19. The method of claim 16 wherein said bottom portion when folded provides double-walled ends and said top portion when folded provides double-walled sides.

20. The method of claim 16 wherein said bottom portion when folded provides double-walled sides and said top portion when folded provides double-walled ends.

Description:

RELATED APPLICATIONS

This application is related to and claims priority under 35 U.S.C. 119(e) to U.S. provisional application Ser. No. 60/932,482, entitled “Insulated Food Crate,” filed on May 30, 2007, with inventors John Hatcher and Amy Hatcher, both of Auburn, Wash., which is hereby incorporated by reference in its entirety.

FIELD OF THE INVENTION

This invention pertains generally to food containers and more particularly to an insulated food crate for transporting hot or cold foods while maintaining temperature.

BACKGROUND OF THE FIELD

In many situations, such as catering, foods are to be consumed in a dining location that is different from the source location where they were created—usually a kitchen. This need for transportation becomes particularly problematic when there is a need to maintain the temperature (e.g., hot or cold) of the recently prepared foods. Historically, there has been a need for sturdy containers having good insulative characteristics and water retaining capabilities for use in shipping perishable food products, such as dressed poultry. Although there are some products currently on the market for addressing this problem on a relatively large scale, they are either too expensive or have some structural or functional problem. However, there still exists a need for a simple, disposable solution for smaller volume catering and for ease of use.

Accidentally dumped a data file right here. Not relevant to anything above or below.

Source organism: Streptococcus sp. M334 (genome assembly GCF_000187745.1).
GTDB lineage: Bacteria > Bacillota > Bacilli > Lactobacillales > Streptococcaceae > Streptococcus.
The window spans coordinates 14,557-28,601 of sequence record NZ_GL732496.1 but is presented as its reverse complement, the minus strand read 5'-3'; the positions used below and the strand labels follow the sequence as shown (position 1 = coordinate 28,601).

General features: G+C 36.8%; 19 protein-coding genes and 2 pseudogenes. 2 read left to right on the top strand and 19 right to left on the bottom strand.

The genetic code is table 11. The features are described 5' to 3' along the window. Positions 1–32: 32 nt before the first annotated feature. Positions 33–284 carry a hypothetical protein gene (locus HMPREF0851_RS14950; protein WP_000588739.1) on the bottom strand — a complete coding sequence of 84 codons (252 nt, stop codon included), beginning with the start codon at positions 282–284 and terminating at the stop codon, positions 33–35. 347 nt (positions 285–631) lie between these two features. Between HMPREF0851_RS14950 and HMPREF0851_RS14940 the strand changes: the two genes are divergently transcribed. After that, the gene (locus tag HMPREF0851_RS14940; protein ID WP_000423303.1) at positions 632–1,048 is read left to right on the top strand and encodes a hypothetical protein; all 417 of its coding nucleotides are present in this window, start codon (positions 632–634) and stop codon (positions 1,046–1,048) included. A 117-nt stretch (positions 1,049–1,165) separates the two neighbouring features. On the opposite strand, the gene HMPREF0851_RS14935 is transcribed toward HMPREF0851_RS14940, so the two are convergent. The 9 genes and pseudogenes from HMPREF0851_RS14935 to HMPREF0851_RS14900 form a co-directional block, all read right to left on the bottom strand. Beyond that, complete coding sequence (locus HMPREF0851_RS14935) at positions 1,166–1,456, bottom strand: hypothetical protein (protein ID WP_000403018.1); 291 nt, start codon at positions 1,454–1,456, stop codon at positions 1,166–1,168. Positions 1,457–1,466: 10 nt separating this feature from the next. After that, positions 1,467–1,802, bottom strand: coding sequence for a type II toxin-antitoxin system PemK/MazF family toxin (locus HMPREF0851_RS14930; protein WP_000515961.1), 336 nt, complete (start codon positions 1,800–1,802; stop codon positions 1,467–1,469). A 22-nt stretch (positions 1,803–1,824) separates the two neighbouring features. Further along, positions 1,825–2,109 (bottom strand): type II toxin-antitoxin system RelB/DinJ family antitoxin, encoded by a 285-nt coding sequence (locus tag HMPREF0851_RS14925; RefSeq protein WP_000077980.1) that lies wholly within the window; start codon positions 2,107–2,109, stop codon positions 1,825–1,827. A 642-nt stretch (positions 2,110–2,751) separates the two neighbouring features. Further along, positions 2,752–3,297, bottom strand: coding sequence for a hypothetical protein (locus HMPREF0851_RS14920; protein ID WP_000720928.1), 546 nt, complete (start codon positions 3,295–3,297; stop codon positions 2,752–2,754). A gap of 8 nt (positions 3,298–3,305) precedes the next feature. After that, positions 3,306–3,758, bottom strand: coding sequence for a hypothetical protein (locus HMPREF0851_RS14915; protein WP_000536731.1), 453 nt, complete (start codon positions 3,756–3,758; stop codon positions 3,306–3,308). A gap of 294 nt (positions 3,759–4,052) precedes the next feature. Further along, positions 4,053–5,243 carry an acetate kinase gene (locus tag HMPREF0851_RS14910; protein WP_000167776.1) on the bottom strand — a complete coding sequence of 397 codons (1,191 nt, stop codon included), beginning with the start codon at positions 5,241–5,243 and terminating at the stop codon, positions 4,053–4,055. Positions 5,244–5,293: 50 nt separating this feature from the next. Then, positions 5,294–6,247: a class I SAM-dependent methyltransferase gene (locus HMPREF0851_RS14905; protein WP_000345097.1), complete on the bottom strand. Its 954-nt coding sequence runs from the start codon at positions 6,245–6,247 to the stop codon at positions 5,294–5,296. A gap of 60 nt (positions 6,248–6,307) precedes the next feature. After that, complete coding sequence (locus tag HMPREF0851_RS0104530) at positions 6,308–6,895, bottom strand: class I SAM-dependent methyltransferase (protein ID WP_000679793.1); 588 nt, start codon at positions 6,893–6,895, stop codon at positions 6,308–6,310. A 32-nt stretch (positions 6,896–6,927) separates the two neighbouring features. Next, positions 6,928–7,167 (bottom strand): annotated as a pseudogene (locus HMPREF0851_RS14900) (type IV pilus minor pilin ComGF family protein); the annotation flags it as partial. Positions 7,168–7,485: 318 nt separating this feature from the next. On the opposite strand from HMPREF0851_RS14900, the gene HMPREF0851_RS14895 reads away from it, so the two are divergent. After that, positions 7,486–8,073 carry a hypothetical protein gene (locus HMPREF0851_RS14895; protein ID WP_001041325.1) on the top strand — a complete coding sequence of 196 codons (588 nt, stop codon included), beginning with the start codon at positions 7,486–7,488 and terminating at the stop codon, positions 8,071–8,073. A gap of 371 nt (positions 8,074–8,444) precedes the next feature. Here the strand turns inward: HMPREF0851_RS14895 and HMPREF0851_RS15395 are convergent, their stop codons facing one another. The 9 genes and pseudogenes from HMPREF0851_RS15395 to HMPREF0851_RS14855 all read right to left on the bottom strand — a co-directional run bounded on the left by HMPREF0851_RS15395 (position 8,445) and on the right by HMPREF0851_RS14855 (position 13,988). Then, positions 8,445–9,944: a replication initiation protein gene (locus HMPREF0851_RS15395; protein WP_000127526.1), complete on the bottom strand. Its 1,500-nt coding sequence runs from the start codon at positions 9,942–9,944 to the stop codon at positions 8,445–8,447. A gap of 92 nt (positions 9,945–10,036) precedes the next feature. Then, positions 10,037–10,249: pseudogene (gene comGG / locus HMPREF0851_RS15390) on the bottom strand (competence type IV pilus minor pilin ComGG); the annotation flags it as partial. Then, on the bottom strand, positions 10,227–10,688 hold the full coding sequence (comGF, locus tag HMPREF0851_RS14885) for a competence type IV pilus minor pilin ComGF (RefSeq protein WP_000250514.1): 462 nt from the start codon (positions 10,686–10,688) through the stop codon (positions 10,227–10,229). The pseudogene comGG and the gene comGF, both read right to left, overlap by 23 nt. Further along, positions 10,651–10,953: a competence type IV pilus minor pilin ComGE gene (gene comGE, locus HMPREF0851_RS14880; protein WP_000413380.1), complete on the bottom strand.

There are several prior art patents that have addressed this issue in various ways. For instance, U.S. Pat. No. 4,017,016 to Ivy discloses a shipping container with separable top and bottom portions. However, Ivy's device does not have integral double walls around the sides of the top and bottom portions, and also does not offer any insulation above or below the food dish carried therein. Furthermore, Ivy's device cannot work without the insulating insert around the sides, because the top and bottom portions will not fit together without said insert. U.S. Pat. No. 6,196,448 to Correll discloses an insulating food carton. However, Correll's device is a one-piece closed box used only for transporting food dishes and does not offer easy access to the food therein. Cadiente's shipping container (U.S. Pat. No. 5,638,978) is intended for use with refrigerated produce—especially floral products—and so is designed with corner gussets and is made watertight with a continuous barrier.